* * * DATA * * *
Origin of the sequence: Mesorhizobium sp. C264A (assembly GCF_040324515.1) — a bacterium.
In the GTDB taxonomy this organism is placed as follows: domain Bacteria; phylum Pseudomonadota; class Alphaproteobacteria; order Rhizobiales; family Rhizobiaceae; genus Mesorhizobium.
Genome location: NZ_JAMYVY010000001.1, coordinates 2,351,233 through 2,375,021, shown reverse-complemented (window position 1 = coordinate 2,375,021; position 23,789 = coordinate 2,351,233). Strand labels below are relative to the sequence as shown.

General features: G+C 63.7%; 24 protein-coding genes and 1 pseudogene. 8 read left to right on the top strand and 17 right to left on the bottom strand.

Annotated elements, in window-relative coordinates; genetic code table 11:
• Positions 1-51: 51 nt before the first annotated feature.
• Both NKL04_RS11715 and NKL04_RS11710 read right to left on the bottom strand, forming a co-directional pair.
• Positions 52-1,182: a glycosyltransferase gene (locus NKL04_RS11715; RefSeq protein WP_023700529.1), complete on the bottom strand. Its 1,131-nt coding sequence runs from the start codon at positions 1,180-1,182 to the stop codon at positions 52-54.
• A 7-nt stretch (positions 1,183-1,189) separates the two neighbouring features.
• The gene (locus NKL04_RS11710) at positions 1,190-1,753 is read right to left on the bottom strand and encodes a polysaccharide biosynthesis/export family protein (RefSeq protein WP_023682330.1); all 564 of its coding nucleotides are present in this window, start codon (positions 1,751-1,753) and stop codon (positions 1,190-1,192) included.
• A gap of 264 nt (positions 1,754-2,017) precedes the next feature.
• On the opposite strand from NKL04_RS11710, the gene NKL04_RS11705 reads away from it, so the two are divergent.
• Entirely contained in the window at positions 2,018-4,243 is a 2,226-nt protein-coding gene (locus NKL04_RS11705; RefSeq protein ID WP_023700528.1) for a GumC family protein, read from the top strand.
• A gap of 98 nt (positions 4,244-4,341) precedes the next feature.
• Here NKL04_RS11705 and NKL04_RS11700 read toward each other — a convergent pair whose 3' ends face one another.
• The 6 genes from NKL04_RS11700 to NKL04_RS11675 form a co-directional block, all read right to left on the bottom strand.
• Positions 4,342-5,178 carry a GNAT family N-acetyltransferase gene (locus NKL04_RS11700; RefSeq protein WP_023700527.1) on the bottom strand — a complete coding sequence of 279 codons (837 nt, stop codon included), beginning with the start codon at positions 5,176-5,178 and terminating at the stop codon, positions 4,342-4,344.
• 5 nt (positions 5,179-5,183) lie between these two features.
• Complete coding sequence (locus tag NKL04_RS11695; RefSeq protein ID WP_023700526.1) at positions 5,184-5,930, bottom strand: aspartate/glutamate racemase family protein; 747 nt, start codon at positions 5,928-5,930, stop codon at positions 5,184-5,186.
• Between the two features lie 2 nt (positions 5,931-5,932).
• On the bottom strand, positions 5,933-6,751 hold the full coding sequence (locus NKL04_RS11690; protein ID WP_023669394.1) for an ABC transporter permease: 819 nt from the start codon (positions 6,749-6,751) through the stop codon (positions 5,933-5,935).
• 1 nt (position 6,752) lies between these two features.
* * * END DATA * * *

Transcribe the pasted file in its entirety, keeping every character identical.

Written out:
Origin of the sequence: Mesorhizobium sp. C264A (assembly GCF_040324515.1) — a bacterium.
In the GTDB taxonomy this organism is placed as follows: domain Bacteria; phylum Pseudomonadota; class Alphaproteobacteria; order Rhizobiales; family Rhizobiaceae; genus Mesorhizobium.
Genome location: NZ_JAMYVY010000001.1, coordinates 2,351,233 through 2,375,021, shown reverse-complemented (window position 1 = coordinate 2,375,021; position 23,789 = coordinate 2,351,233). Strand labels below are relative to the sequence as shown.

General features: G+C 63.7%; 24 protein-coding genes and 1 pseudogene. 8 read left to right on the top strand and 17 right to left on the bottom strand.

Annotated elements, in window-relative coordinates; genetic code table 11:
• Positions 1-51: 51 nt before the first annotated feature.
• Both NKL04_RS11715 and NKL04_RS11710 read right to left on the bottom strand, forming a co-directional pair.
• Positions 52-1,182: a glycosyltransferase gene (locus NKL04_RS11715; RefSeq protein WP_023700529.1), complete on the bottom strand. Its 1,131-nt coding sequence runs from the start codon at positions 1,180-1,182 to the stop codon at positions 52-54.
• A 7-nt stretch (positions 1,183-1,189) separates the two neighbouring features.
• The gene (locus NKL04_RS11710) at positions 1,190-1,753 is read right to left on the bottom strand and encodes a polysaccharide biosynthesis/export family protein (RefSeq protein WP_023682330.1); all 564 of its coding nucleotides are present in this window, start codon (positions 1,751-1,753) and stop codon (positions 1,190-1,192) included.
• A gap of 264 nt (positions 1,754-2,017) precedes the next feature.
• On the opposite strand from NKL04_RS11710, the gene NKL04_RS11705 reads away from it, so the two are divergent.
• Entirely contained in the window at positions 2,018-4,243 is a 2,226-nt protein-coding gene (locus NKL04_RS11705; RefSeq protein ID WP_023700528.1) for a GumC family protein, read from the top strand.
• A gap of 98 nt (positions 4,244-4,341) precedes the next feature.
• Here NKL04_RS11705 and NKL04_RS11700 read toward each other — a convergent pair whose 3' ends face one another.
• The 6 genes from NKL04_RS11700 to NKL04_RS11675 form a co-directional block, all read right to left on the bottom strand.
• Positions 4,342-5,178 carry a GNAT family N-acetyltransferase gene (locus NKL04_RS11700; RefSeq protein WP_023700527.1) on the bottom strand — a complete coding sequence of 279 codons (837 nt, stop codon included), beginning with the start codon at positions 5,176-5,178 and terminating at the stop codon, positions 4,342-4,344.
• 5 nt (positions 5,179-5,183) lie between these two features.
• Complete coding sequence (locus tag NKL04_RS11695; RefSeq protein ID WP_023700526.1) at positions 5,184-5,930, bottom strand: aspartate/glutamate racemase family protein; 747 nt, start codon at positions 5,928-5,930, stop codon at positions 5,184-5,186.
• Between the two features lie 2 nt (positions 5,931-5,932).
• On the bottom strand, positions 5,933-6,751 hold the full coding sequence (locus NKL04_RS11690; protein ID WP_023669394.1) for an ABC transporter permease: 819 nt from the start codon (positions 6,749-6,751) through the stop codon (positions 5,933-5,935).
• 1 nt (position 6,752) lies between these two features.